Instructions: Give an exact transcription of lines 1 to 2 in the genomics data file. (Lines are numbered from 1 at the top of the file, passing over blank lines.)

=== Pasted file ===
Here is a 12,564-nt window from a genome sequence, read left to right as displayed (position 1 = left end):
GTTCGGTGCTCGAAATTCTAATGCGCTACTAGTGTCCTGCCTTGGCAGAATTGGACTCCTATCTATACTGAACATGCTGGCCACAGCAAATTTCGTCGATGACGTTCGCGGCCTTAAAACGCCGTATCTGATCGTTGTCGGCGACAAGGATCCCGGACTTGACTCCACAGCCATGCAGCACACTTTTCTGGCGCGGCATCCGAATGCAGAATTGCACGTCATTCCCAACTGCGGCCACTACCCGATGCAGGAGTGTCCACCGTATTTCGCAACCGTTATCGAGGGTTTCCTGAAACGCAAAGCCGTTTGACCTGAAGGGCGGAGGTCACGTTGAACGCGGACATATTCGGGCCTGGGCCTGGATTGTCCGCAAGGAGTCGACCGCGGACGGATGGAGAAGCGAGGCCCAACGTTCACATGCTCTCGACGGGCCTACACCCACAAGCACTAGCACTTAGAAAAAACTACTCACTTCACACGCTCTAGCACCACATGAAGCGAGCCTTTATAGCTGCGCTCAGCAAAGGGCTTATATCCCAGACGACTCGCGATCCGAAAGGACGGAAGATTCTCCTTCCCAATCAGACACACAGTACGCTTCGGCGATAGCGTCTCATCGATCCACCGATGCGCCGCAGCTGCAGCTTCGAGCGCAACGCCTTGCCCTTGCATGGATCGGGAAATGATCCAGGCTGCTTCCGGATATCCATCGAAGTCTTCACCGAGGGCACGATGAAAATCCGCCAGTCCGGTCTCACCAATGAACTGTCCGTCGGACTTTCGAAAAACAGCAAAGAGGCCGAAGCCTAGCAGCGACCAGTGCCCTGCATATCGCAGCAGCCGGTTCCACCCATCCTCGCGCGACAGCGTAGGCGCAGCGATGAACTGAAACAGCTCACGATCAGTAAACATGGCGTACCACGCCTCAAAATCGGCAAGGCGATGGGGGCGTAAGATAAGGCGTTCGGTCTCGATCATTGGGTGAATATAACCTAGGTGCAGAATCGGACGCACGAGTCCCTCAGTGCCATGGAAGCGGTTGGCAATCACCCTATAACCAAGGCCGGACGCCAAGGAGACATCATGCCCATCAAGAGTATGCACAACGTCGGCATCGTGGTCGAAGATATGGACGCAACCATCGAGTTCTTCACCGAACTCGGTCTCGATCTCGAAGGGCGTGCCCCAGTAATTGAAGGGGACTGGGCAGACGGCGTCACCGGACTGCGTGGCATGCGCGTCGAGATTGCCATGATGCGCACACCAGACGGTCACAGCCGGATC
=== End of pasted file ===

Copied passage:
Here is a 12,564-nt window from a genome sequence, read left to right as displayed (position 1 = left end):
GTTCGGTGCTCGAAATTCTAATGCGCTACTAGTGTCCTGCCTTGGCAGAATTGGACTCCTATCTATACTGAACATGCTGGCCACAGCAAATTTCGTCGATGACGTTCGCGGCCTTAAAACGCCGTATCTGATCGTTGTCGGCGACAAGGATCCCGGACTTGACTCCACAGCCATGCAGCACACTTTTCTGGCGCGGCATCCGAATGCAGAATTGCACGTCATTCCCAACTGCGGCCACTACCCGATGCAGGAGTGTCCACCGTATTTCGCAACCGTTATCGAGGGTTTCCTGAAACGCAAAGCCGTTTGACCTGAAGGGCGGAGGTCACGTTGAACGCGGACATATTCGGGCCTGGGCCTGGATTGTCCGCAAGGAGTCGACCGCGGACGGATGGAGAAGCGAGGCCCAACGTTCACATGCTCTCGACGGGCCTACACCCACAAGCACTAGCACTTAGAAAAAACTACTCACTTCACACGCTCTAGCACCACATGAAGCGAGCCTTTATAGCTGCGCTCAGCAAAGGGCTTATATCCCAGACGACTCGCGATCCGAAAGGACGGAAGATTCTCCTTCCCAATCAGACACACAGTACGCTTCGGCGATAGCGTCTCATCGATCCACCGATGCGCCGCAGCTGCAGCTTCGAGCGCAACGCCTTGCCCTTGCATGGATCGGGAAATGATCCAGGCTGCTTCCGGATATCCATCGAAGTCTTCACCGAGGGCACGATGAAAATCCGCCAGTCCGGTCTCACCAATGAACTGTCCGTCGGACTTTCGAAAAACAGCAAAGAGGCCGAAGCCTAGCAGCGACCAGTGCCCTGCATATCGCAGCAGCCGGTTCCACCCATCCTCGCGCGACAGCGTAGGCGCAGCGATGAACTGAAACAGCTCACGATCAGTAAACATGGCGTACCACGCCTCAAAATCGGCAAGGCGATGGGGGCGTAAGATAAGGCGTTCGGTCTCGATCATTGGGTGAATATAACCTAGGTGCAGAATCGGACGCACGAGTCCCTCAGTGCCATGGAAGCGGTTGGCAATCACCCTATAACCAAGGCCGGACGCCAAGGAGACATCATGCCCATCAAGAGTATGCACAACGTCGGCATCGTGGTCGAAGATATGGACGCAACCATCGAGTTCTTCACCGAACTCGGTCTCGATCTCGAAGGGCGTGCCCCAGTAATTGAAGGGGACTGGGCAGACGGCGTCACCGGACTGCGTGGCATGCGCGTCGAGATTGCCATGATGCGCACACCAGACGGTCACAGCCGGATC